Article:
1) the FROM is root, that's ok. but the TO is to my local linux email account. I'd previously changed the cron configuration to email to adifferent email account (by modifying the MAILTO parameter in crontab), but it seems it's not picking it up.
2) myCommand.csh executes some lines that can only be executed under my user. Even though my user is the owner of the cron, it should be OK then, right? isn't it root that starts the daemon process?
thanks!
Jon Egan
Ranch Hand

Joined: Mar 24, 2004
Posts: 83
Originally posted by Andres Gonzalez:
the daemon is running (it created the log file). however, my shell didn't do what I was expected to do. So here are some questions.
1) I also got an email, this is some info:
From aegonzal@mydomain Tue Mar 30 16:00:00 2004
Return-Path: <aegonzal@mydomain>
Received: from xx (localhost.localdomain [127.0.0.1])
by xxx with ESMTP id i2V000Q4003445
for <aegonzal@domain>; Tue, 30 Mar 2004 16:00:00 -0800
Received: (from aegonzal@localhost)
by xxx (8.12.5/8.12.5/Submit) id i2V000pL003443
for aegonzal; Tue, 30 Mar 2004 16:00:00 -0800
Date: Tue, 30 Mar 2004 16:00:00 -0800
Message-Id: <200403310000.i2V000pL003443@domain>
From: root@domain (Cron Daemon)
To: aegonzal@domain
Subject: Cron <aegonzal@domain> cd /home/aegonzal; ./myCommand.csh > 1>x.log 2>&1
X-Cron-Env: <SHELL=/bin/sh>
X-Cron-Env: <HOME=/home/aegonzal>
X-Cron-Env: <PATH=/usr/bin:/bin>
X-Cron-Env: <LOGNAME=aegonzal>
Status: RO
/bin/sh: -c: line 1: syntax error near unexpected token `1'
/bin/sh: -c: line 1: `cd /home/aegonzal; ./myCommand.csh > 1>x.log 2>&1'

I fixed the syntax error, making it output to my x.log. The things that I don't understand are:

when you say you fixed the error, I assume you mean you took out the first greater-than sign, correct?

1) the FROM is root, that's ok. but the TO is to my local linux email account. I'd previously changed the cron configuration to email to adifferent email account (by modifying the MAILTO parameter in crontab), but it seems it's not picking it up.

I've never administered cron, so I'm not sure what you mean by modifying the MAILTO parameter in crontab, but: if that's not working, and the mail is going to the user account's local unix email, try puting a .forward file (text file containing a forwarding email address) in the user's home directory.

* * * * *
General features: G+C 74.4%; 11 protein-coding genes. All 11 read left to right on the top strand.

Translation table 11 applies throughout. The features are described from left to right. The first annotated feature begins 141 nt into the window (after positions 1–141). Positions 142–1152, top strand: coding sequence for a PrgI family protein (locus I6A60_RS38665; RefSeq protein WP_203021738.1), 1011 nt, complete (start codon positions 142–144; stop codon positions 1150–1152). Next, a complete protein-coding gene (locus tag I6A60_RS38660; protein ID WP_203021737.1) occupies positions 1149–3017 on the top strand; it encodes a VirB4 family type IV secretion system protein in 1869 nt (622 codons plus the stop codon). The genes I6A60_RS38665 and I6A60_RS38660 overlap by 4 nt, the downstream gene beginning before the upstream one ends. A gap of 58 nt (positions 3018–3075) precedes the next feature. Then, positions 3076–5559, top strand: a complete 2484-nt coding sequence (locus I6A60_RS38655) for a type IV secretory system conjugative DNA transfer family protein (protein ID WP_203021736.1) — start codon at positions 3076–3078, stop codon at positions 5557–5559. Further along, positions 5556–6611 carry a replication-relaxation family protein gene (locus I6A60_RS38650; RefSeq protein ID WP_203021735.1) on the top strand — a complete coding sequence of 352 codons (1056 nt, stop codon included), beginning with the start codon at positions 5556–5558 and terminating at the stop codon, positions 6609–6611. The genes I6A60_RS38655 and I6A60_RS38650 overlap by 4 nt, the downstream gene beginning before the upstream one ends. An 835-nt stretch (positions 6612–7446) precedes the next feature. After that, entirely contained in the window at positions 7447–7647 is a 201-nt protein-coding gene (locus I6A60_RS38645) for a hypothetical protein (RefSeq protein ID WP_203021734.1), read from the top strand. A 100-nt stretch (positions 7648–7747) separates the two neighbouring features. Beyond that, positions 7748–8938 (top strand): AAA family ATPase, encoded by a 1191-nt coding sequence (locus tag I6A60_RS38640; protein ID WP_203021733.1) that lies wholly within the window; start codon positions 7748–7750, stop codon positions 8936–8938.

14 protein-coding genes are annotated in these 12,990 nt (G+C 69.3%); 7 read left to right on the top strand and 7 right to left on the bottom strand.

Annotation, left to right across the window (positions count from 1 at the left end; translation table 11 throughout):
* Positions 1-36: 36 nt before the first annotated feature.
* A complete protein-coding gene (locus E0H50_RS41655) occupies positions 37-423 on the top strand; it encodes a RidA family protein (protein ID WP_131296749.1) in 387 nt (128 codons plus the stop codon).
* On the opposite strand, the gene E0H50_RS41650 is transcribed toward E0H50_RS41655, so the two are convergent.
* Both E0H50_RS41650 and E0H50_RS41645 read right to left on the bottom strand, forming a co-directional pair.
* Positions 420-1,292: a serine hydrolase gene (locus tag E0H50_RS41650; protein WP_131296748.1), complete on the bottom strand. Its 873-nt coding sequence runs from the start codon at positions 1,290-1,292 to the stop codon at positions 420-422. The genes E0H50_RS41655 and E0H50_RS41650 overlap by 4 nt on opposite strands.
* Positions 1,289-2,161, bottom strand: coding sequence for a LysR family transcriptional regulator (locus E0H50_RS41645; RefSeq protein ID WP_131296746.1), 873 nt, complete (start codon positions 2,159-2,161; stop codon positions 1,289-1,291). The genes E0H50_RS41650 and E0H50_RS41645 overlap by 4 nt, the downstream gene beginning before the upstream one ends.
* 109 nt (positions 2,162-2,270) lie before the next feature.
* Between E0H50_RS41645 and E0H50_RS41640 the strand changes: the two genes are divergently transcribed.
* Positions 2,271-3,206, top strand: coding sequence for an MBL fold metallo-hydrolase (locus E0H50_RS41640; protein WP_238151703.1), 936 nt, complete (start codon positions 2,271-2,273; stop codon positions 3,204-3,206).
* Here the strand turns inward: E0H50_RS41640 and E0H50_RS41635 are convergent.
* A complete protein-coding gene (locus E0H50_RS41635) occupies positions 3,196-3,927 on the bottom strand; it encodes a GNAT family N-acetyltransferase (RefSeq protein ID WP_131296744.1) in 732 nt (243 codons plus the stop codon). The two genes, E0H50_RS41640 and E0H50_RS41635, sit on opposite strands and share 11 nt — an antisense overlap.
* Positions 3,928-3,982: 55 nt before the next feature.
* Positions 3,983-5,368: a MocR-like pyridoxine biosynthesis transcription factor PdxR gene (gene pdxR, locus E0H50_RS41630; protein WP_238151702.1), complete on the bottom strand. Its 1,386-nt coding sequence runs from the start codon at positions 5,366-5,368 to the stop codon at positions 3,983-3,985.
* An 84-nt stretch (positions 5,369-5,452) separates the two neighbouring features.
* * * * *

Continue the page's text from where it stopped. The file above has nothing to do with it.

2) myCommand.csh executes some lines that can only be executed under my user. Even though my user is the owner of the cron, it should be OK then, right? isn't it root that starts the daemon process?

root starts the process, but it runs as whichever user the crontab is for. I don't remember if there is a distinction between the "real" and "effective" user ids of the process, it might be root as "real" and your id as "effective", or it might run it truly as your id (both).
also note that you shouldn't need to be including the "cd /home/aegonzal;" as part of your cron command. The user's home directory is the default "current working directory" when a process is launched by cron.
I wasn't clear as to whether you only had these questions remaining, or if you were still having problems with the script. If you're still having problems once you've got the cron successfully launching your script, they'd be from one of two things:
1. the script itself, or
2. the differences in the environment when you invoke it from the command line vs. when it is invoked by cron.
If you don't already know, your .profile (or .login, or whatever you use to configure your shell environment) is not run to initialize the environment that your crons run in [I]unless you explicitly source it ( . /home/aegonzal/.profile ) in your script... and then you have to watch out for shell-interactive commands and things that require a terminal[I].
As a good way of showing what the differences are between your shell environment and that of your crons, write a simple script that dumps the environment to a file, and run that script from your cron and from the command line, then diff the files. In Korn shell it would be something like this:

Hope this helps.
-- Jon
Andres Gonzalez
Ranch Hand

Joined: Nov 27, 2001
Posts: 1561
You were right. My shell is doing some scp (which requires key authentication). It works ok if I do it manually, but when using cron it's all bad. it turned out that I had a lot of missing environment entries; so what I did was (not sure if it's correct):
*/15 * * * * . /etc/profile ; ./myShell.csh
ant it worked. the only problem is when sending emails, I can't get it to send emails to my personal account.